Hoping to duplicate the success of Ducati's "Sport Classics" line, Moto Guzzi looked to the past while using modern amenities to design the 2008 V7 Classic.
One glance at the bike explains it: ample chrome, a flat bench seat, an upright riding position, analog instrumentation.
However, in contrast to bikes from 1969, Moto Guzzi wanted the 401-lb. V7 Classic to be easy to handle and easy to maintain. The trust factor comes in the form of the thoroughly modern 744cc air-cooled 90-degree V-Twin outfitted with Weber-Marelli electric injection and Euro 3-compliant exhaust, suspension by Marzocchi and braking via the Brembo Series Oro kit.
As the name suggests, the heart of the returning Griso 8v is Moto Guzzi's newly designed 1200cc Quattrovalvole engine, revamped with 563 new components and now putting out 108hp at 7,500 rpm and 79.5 ft-lb. of torque at 6,400 rpm. Power Moto Guzzi says will propel the bike to over 140 mph.
Other new additions to the Griso 8v: a new 8V logo and new Moon White color scheme, new handlebars in black anodized aluminum, a new sports style saddle, new streamlined bodywork, sportier footpegs and a full black powertrain.
The Piaggio Group has already earmarked Aprilia to represent the group in the high-performance motorcycle market. But, like a boy vying with his brother for an equal serving of desert, Moto Guzzi explains its development of the MGS-01 Corsa — the latest incarnation of the previously released MGS-01 — by pointing to the brand's 3,329 victories in international competition, including 14 world speed titles, 22 world records and 11 Tourist Trophies.
Moto Guzzi describes the MGS-01 Corsa as "an exclusive motorbike that is built with the care of craftsmen and intended for true motorbike enthusiasts." Thus each model comes with a book with the rider's personal details and frame number, the motorbike cover and the stand carry the MGS-01 Corsa logo, and even the packaging used to ship the product to the new owner is personalized.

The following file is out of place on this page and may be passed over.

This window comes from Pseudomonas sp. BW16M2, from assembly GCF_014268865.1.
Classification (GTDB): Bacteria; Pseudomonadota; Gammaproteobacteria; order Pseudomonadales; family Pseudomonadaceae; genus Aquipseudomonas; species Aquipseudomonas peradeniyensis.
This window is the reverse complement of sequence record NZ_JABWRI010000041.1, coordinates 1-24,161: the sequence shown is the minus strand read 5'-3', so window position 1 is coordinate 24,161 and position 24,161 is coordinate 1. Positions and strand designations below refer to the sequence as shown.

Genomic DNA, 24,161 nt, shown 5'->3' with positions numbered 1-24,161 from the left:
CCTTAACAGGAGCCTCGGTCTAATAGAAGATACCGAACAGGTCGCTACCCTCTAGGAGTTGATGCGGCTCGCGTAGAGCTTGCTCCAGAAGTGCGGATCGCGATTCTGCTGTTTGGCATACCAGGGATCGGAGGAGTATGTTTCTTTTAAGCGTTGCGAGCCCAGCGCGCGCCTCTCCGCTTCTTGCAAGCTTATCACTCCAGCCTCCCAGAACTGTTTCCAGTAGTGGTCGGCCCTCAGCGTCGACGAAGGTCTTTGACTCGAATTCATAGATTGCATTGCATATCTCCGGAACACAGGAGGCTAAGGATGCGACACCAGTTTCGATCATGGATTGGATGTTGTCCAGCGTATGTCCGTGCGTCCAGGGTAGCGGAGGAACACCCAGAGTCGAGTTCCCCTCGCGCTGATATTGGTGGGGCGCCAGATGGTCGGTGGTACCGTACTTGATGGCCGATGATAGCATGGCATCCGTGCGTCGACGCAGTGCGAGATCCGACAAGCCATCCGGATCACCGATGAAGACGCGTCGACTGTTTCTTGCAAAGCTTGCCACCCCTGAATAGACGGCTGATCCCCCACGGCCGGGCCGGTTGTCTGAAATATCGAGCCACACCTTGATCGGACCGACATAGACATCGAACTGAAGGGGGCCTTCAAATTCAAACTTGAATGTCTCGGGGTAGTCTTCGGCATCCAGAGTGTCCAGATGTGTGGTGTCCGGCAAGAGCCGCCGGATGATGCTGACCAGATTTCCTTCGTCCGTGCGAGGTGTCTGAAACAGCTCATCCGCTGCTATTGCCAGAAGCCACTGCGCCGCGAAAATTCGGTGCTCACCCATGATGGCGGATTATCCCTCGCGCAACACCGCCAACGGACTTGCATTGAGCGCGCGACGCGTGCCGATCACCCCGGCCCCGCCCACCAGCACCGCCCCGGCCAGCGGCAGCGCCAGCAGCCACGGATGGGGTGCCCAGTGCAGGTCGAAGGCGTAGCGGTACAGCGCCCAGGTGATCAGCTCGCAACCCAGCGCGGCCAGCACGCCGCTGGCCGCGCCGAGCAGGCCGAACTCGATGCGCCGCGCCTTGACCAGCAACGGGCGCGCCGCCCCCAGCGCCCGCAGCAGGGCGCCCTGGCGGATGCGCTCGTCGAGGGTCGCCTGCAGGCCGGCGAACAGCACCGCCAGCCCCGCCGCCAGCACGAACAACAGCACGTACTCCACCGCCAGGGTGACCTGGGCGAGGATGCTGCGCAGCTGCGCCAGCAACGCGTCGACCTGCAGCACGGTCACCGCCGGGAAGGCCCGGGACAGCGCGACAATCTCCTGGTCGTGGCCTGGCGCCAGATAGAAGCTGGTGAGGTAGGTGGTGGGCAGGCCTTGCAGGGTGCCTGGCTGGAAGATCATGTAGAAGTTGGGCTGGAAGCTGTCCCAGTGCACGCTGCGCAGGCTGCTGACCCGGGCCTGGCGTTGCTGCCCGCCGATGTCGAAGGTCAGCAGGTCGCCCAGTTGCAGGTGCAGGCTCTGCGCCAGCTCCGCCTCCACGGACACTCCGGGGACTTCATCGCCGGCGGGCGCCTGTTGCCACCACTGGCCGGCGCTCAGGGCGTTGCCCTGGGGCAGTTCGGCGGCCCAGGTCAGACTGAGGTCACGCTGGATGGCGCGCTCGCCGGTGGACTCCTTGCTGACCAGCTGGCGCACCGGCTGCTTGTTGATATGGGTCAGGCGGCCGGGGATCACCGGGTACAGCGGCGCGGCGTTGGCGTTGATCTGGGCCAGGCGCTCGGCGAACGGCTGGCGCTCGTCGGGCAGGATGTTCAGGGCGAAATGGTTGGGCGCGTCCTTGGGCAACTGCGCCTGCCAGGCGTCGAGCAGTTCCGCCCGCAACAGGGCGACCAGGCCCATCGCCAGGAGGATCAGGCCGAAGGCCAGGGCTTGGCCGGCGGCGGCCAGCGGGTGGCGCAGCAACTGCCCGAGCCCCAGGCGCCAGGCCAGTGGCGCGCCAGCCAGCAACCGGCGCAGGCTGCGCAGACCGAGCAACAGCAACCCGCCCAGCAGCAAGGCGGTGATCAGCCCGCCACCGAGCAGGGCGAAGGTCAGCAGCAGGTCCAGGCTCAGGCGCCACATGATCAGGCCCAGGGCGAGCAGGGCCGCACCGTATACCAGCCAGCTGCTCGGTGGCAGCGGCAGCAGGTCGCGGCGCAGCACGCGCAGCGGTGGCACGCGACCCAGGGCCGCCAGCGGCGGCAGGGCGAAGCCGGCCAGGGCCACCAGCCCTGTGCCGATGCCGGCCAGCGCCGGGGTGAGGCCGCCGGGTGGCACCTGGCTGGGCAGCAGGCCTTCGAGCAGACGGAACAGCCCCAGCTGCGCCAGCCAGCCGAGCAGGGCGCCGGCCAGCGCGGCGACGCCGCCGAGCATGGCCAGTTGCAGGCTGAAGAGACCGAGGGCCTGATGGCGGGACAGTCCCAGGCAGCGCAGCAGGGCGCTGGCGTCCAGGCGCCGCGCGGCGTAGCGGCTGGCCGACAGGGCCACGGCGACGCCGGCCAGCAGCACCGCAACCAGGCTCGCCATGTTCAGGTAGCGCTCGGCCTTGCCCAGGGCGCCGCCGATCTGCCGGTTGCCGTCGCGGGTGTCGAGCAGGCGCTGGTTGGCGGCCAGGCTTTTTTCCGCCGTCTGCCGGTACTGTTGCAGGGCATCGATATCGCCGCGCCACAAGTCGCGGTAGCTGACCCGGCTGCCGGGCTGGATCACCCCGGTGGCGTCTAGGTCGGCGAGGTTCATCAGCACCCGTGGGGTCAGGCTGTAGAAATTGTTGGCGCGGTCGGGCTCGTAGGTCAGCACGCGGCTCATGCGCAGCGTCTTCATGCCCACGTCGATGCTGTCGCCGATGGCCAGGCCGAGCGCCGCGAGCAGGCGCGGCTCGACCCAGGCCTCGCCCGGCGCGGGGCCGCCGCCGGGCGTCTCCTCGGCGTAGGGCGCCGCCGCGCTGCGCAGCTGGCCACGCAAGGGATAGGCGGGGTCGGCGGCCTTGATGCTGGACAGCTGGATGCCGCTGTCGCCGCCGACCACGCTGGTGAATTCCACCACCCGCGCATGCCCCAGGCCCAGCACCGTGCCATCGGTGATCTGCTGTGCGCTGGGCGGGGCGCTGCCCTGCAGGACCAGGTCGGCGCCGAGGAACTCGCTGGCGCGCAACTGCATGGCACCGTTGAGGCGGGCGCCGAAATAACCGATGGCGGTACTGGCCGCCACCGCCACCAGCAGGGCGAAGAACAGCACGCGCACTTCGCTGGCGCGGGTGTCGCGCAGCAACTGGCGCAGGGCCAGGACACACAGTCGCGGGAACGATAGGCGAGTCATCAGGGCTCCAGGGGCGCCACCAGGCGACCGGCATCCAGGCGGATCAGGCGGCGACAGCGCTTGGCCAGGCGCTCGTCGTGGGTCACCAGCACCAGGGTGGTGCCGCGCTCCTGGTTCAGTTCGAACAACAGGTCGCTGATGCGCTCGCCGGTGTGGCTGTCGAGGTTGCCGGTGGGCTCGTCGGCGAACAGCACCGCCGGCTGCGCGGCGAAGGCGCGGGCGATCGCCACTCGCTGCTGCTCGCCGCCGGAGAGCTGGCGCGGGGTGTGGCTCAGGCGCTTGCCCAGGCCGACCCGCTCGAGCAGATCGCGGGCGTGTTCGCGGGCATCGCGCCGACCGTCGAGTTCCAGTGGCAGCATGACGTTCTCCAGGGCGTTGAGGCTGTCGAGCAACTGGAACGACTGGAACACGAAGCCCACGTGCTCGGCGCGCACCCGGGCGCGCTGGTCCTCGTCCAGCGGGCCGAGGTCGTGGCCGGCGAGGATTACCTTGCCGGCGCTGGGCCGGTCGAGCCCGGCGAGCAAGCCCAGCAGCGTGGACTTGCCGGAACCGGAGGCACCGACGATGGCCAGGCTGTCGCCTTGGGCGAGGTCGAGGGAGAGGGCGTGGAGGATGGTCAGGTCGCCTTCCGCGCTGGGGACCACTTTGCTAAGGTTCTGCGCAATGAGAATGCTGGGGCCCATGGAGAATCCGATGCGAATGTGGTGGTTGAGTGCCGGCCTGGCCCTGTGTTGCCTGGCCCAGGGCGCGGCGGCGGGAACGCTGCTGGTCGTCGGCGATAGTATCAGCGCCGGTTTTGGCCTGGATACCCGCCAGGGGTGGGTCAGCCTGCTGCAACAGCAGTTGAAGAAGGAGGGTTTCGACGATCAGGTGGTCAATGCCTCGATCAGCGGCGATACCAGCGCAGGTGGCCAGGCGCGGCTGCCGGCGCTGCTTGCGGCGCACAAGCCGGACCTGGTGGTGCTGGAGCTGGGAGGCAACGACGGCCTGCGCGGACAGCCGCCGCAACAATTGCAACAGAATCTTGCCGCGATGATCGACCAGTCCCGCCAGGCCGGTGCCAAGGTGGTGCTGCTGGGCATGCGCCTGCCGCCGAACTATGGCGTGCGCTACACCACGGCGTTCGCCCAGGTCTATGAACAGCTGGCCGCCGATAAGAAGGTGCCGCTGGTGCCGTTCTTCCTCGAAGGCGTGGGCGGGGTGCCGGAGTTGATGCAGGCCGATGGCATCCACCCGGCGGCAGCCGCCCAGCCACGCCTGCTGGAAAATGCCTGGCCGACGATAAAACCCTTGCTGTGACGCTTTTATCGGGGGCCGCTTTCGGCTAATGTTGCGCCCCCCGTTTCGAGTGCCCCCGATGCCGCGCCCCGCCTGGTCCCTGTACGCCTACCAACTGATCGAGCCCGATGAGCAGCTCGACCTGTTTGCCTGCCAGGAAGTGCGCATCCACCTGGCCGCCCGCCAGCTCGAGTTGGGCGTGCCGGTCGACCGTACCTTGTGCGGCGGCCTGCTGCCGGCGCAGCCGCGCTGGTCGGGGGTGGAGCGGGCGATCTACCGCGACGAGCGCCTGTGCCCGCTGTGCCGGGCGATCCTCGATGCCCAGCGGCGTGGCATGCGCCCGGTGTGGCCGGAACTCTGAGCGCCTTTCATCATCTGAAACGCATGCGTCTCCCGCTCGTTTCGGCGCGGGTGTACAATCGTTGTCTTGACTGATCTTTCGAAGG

Nice, but does it ride? The "standard" MGS-01 Corsa proved to be competitive when it won the 2006 and 2007 "Battle of the Twins" during the Daytona International Speedway Bike Week in Florida.
Powered by an air-cooled 1125cc 90-degree V-twin engine, this version is outfitted with a 43mm Ohlins fork that can be adjusted to three positions, a swingarm in boxed aluminum and a vertical shock absorber tucked just behind the engine. And, with power transferred through a 1450mm wheelbase, this 423-lb. bike will need the ample braking supplied by two 320mm discs up front and a single twin caliper 220mm disc in the rear.
Trivia: Opened in 1921, Moto Guzzi's plant in Mandello del Lario, Italy, on the banks of Lake Como, was the first motorcycle production facility to use a wind tunnel.